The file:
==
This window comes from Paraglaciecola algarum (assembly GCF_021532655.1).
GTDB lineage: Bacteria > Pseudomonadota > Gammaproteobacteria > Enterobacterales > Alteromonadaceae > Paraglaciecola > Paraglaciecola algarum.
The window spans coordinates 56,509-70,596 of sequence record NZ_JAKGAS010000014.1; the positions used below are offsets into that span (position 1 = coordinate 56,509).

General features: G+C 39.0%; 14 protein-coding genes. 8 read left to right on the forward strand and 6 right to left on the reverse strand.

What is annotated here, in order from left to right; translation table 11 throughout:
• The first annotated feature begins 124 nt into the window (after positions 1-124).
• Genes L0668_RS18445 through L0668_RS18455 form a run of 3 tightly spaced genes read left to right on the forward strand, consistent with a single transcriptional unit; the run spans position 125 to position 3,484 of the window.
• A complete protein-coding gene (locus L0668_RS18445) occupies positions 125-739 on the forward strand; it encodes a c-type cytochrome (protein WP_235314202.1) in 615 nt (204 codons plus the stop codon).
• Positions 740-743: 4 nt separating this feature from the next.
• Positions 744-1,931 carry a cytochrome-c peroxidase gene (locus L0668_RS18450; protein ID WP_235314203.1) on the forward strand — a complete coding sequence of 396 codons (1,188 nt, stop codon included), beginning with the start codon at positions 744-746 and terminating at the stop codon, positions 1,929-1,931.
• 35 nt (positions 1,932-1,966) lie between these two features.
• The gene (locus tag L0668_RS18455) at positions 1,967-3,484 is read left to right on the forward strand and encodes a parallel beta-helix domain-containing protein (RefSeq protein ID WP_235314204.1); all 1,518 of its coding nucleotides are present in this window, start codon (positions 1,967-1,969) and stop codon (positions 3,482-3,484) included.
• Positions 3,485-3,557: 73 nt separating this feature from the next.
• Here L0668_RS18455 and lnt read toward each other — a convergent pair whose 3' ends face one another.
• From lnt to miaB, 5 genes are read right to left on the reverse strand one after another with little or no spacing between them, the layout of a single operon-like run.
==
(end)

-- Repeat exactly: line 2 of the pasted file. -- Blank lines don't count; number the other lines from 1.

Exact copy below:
GTDB lineage: Bacteria > Pseudomonadota > Gammaproteobacteria > Enterobacterales > Alteromonadaceae > Paraglaciecola > Paraglaciecola algarum.